If all you know about Cassius Clay is that he is a former black American heavyweight boxing champion who changed his name, “The Trials of Muhammad Ali” is probably not the best place to start. But that’s not necessarily a bad thing.
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Bill Siegel’s documentary is definitely worth seeing, although it would help to have a little background on the Ali saga. That being said, it wasn’t the director’s intention to show how and why this particular man became literally the most recognizable face on the planet during the last four decades of the 20th century. That film has already been made, and more than once.
“The Trials of Muhammad Ali” is not a boxing movie. Instead, the documentary focuses on Ali’s inner wars, showing how a world famous super-celebrity channeled his controlled rage in response to racial and social injustice.
Like most sports, boxing is not known for fostering ethical and moral reflection. Siegel tries to show what motivated Ali – given his elevated status as heavyweight champion of the world – to embark on a path that was certain to be more arduous than doing an easy two years in the Army.
Instead, the champ renounced his “slave name”; jettisoned his Baptist upbringing; converted to Islam, then Sufism; battled the government to overturn a felony conviction for evading the draft; fought the boxing association to regain his title; and now struggles with Parkinson's disease.
At his 1967 trial for draft evasion, the jury came back with a guilty verdict after deliberating for less than 30 minutes. He was sentenced to five years in prison and fined $10,000.
While Ali appealed the sentence, no jurisdiction would sanction a match. Creative boxing promoter Henry Winston tried to organize an event on Alcatraz (American Indians occupied the island from 1969 to 1971). His attempt to sell 200 ultra high-priced tickets and stage the fight inside a stripped down 757 airliner flying seven miles up over international airspace wasn’t any more successful.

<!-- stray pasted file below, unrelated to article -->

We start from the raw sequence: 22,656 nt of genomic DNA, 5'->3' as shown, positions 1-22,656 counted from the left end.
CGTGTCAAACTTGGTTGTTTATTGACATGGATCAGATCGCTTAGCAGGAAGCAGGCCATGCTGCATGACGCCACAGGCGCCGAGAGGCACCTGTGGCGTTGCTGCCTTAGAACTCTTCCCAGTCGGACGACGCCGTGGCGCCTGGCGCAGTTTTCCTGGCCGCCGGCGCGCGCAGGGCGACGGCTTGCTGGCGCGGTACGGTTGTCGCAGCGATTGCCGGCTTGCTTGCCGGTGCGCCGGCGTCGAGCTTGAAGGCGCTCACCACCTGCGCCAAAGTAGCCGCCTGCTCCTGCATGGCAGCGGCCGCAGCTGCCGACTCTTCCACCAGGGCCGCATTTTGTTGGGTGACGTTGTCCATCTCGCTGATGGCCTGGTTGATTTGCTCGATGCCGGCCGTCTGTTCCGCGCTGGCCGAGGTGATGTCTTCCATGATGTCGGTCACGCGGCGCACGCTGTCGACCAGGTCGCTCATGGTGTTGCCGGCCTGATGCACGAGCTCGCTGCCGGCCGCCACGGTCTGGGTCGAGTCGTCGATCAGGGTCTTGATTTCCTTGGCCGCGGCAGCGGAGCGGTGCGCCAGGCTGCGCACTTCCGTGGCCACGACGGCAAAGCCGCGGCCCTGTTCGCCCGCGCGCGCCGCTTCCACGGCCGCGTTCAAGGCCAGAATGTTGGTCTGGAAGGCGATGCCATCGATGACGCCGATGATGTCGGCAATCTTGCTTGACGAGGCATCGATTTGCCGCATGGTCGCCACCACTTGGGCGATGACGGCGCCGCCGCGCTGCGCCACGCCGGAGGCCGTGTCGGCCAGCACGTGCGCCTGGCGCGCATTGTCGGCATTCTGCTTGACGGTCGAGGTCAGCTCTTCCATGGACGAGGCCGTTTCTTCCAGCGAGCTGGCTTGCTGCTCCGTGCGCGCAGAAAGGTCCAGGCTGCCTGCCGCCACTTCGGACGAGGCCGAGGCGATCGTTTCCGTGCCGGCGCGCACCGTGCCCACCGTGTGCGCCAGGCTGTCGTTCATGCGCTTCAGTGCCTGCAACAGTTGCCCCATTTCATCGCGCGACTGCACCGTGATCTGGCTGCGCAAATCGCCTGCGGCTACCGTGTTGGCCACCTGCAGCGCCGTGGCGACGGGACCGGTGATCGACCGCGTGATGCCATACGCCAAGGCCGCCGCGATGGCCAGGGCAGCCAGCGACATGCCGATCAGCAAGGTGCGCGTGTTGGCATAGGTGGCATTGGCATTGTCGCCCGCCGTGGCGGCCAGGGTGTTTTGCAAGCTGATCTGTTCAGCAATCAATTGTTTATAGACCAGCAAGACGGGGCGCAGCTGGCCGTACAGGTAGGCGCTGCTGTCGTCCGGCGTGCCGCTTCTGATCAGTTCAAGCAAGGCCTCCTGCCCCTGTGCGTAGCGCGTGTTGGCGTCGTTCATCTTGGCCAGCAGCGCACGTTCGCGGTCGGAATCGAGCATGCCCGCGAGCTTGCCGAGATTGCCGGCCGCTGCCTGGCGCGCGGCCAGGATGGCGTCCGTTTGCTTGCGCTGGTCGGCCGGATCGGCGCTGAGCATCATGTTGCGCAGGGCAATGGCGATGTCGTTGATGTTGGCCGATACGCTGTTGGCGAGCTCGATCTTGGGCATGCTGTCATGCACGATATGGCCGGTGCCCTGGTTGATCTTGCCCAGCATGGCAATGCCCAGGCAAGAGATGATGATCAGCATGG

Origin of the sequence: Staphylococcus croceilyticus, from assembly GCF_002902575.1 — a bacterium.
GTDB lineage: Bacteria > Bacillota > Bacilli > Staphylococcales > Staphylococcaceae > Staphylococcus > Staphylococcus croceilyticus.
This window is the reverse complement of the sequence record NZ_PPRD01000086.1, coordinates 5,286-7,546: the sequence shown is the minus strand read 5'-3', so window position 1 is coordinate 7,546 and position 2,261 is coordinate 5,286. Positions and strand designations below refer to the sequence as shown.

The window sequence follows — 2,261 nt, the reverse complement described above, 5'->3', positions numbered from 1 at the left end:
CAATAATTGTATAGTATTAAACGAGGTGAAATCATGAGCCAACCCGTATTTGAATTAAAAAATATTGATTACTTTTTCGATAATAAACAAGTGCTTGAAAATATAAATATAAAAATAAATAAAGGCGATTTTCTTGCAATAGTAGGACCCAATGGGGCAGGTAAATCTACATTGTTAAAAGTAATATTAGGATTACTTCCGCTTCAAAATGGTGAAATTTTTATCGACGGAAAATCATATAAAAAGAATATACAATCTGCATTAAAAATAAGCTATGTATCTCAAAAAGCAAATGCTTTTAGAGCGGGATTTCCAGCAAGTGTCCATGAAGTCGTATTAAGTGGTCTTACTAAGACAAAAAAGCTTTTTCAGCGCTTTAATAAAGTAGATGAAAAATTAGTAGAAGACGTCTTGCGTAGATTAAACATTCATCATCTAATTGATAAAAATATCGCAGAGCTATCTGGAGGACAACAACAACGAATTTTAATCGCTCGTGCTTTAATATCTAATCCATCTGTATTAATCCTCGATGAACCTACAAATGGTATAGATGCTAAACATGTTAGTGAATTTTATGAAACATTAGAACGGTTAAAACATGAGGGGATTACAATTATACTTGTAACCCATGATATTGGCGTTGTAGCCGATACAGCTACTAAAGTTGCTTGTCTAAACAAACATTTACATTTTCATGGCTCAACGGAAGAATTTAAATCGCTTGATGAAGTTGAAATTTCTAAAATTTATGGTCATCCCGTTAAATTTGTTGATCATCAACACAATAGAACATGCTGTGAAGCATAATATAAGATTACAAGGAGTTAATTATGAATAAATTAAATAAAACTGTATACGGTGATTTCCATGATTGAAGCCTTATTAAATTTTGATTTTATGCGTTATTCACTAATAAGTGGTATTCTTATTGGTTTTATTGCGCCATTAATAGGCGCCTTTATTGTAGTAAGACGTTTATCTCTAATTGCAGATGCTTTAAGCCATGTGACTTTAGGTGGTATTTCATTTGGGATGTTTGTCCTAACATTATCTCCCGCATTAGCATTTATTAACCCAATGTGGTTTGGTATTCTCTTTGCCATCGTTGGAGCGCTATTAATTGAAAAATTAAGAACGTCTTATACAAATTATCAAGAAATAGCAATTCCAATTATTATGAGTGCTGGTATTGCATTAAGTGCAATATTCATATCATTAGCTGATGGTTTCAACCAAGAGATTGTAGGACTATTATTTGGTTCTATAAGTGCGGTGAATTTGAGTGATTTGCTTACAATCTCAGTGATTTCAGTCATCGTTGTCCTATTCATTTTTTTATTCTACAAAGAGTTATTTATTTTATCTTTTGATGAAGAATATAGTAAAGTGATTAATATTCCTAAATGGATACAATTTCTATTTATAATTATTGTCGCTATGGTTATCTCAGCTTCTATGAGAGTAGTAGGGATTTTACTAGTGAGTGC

When Ali turned his aggression on his opponents in the ring, it was much more than just a boxing match – it was an event – a battle in the ongoing culture war. Ali rails over not being allowed to box and shell out $6 million in taxes that “could pay the salary of 50,000 men.” Besides, as he once famously said, "Ain't no Vietcong ever called me nigger."
While many, irrespective of race, admired his early stand against the Vietnam War, cutting-edge ‘60s talk show host David Susskind opined Ali was “a simplistic fool and a pawn” and “convicted felon who should go to prison.” Even baseball great Jackie Robinson and former heavyweight champ Joe Louis agreed.
Journalist Salim Muwakkil describes how many young black Americans had a different reaction to Ali: “We wanted to overcome yesterday, not someday.”
On the downside, one might have wished to hear a little less of Louis Farrakhan and Rahman Ali (Ali’s brother); their contributions begin to wear thin about halfway through the film.
Ultimately, the Supreme Court overturned Ali’s conviction for draft evasion on a unanimous 8-0 vote (Thurgood Marshall abstained).
See playdates and locations for “The Trials of Muhammad Ali” HERE.
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